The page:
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List of Index A: Acronyms
Resources for information, consultation, and advice on biohazard control, decontamination procedures, and other aspects of laboratory and animal safety management
The NIH locus for oversight of recombinant DNA research is the OBA, which is located within the Office of Science Policy, in the Office of the Director of the NIH. The OBA implements and manages the various oversight tools and information resources that NIH uses to promote the science, safety and ethics of recombinant DNA research.
Biological toxins comprise a broad range of poisons, predominantly of natural origin but increasingly accessible by modern synthetic methods, which may cause death or severe incapacitation at relatively low exposure levels.
Although risk of laboratory infection from working with cell cultures in general is low, risk increases when working with human and other primate cells, and primary cells from other mammalian species. There are reports of infection of laboratory workers handling primary rhesus monkey kidney cells, and the bloodborne pathogen risks from working with primary human cells, tissues and body fluids are widely recognized.
IPM is an important part of managing a research facility. Man pests, such as flies and cockroaches, can mechanically transmit disease pathogens and compromise the research environment. Even the presence of innocuous insects can contribute to the perception of unsanitary conditions.
The CDC and USDA have designated certain biological agents and toxins as Select Agents, because they have the potential to pose a severe threat to public, animal or plant health, or to animal or plant products. These materials require federal registration and approval to receive, posses, or transfer them.
An ad hoc committee of concerned vector biologists including members of the American Committee Medical Entomology, a subcommittee of the American Society of Tropical Medicine and Hygiene (ASTMH), and other interested persons drafted the "Arthropod Containment Guidelines." The ACG provide principles of risk assessment for arthropods of public health importance.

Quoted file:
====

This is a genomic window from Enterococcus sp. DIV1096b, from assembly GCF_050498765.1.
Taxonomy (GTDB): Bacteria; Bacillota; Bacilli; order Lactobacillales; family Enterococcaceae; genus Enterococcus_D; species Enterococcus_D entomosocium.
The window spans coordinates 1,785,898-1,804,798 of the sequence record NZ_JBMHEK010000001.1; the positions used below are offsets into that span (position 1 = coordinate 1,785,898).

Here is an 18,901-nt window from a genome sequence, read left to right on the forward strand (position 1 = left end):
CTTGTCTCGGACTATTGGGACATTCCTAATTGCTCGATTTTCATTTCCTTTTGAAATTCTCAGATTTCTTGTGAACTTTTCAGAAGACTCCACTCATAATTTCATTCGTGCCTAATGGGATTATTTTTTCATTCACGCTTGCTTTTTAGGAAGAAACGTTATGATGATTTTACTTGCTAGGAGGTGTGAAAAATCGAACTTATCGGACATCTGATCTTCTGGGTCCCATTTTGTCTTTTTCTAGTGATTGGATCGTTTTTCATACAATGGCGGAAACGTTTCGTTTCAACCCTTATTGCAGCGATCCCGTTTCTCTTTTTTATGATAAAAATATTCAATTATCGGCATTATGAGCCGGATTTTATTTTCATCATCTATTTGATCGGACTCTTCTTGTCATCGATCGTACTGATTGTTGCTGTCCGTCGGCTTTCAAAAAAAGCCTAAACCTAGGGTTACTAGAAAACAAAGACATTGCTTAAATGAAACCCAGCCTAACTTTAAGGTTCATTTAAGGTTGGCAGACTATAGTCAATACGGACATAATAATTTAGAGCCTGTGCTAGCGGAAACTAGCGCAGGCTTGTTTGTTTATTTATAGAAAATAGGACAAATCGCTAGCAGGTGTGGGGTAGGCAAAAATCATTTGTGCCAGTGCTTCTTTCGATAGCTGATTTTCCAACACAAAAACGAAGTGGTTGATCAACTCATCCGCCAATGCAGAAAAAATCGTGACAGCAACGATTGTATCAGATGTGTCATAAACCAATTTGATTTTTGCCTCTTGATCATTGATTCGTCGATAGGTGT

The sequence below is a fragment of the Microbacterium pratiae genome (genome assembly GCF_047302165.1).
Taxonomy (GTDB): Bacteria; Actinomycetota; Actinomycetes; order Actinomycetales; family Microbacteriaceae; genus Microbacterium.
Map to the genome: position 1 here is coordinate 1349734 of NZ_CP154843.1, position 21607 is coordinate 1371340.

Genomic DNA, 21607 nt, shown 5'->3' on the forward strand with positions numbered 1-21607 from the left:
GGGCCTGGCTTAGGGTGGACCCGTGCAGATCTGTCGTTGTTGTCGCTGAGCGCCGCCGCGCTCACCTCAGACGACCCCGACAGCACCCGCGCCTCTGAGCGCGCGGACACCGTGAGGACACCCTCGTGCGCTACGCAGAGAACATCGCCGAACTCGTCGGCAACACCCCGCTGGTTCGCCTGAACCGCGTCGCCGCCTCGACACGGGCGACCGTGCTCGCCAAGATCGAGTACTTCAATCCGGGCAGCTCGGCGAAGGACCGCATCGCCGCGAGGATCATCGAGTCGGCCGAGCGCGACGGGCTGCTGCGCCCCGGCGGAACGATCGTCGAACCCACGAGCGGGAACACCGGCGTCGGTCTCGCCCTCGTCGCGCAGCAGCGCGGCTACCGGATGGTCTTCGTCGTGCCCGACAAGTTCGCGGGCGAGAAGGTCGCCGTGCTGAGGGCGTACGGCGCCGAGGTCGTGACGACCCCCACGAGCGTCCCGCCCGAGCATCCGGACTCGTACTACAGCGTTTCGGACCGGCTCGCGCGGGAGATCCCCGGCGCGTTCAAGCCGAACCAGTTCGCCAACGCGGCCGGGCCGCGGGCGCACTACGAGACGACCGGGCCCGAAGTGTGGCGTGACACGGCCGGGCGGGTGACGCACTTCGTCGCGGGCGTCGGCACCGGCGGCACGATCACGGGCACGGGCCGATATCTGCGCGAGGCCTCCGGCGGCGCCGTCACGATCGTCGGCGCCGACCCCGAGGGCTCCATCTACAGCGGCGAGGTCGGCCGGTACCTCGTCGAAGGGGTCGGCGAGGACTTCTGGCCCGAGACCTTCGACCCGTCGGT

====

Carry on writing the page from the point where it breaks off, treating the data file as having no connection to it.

Risk assessment and management guidelines for agriculture differ from human public health standards. Risk management for agriculture research is based on the potential economic impact of animal and plant morbidity, and mortality, and the trade implications of disease.
Biological materials require specific packaging, labeling, and documentation. Infectious materials (materials containing or expected to contain pathogens affecting humans) are regulated by the US Department of Transportation (DOT) and the International Air Transport Association (IATA).
This chapter describes basic strategies for decontaminating surfaces, items, and areas in laboratories to eliminate the possibility of transmission of infectious agents to laboratory workers, the general public, and the environment. Factors necessary for environmentally mediated infection transmission are reviewed as well as methods for sterilization and disinfection and the levels of antimicrobial activity associated with liquid chemical germicides.
This document presents information on the design, selection, function and use of BSCs, which are the primary means of containment developed for working safely with infectious microorganisms. Brief descriptions of the facility and engineering concepts for the conduct of microbiological research are also provided.
Viral vectors have become a staple of the molecular biology community. As such, it is important to understand the origins of these tools and potential implications of their use. The most commonly used viral vectors are outlined below. Included is information on virology, laboratory hazards, biological safety containment procedures, Personal Protective Equipment (PPE), disinfection, and animal use procedures.
Transmissible spongiform encephalopathies (TSE) or prion diseases are neurodegenerative diseases which affect humans and a variety of domestic and wild animal species (Tables 1 and 2).1,2 A central biochemical feature of prion diseases is the conversion of normal prion protein (PrP) to an abnormal, misfolded, pathogenic isoform designated PrPSc (named for "scrapie," the prototypic prion disease).
Seven immunologically distinct serotypes of Botulinum neurotoxin (BoNT) have been isolated (A, B, C1, D, E, F and G). Each BoNT holotoxin is a disulfide-bonded heterodimer composed of a zinc metallo-protease "light chain" (approximately 50 kD) and a receptor binding "heavy chain" (approximately 100 kD).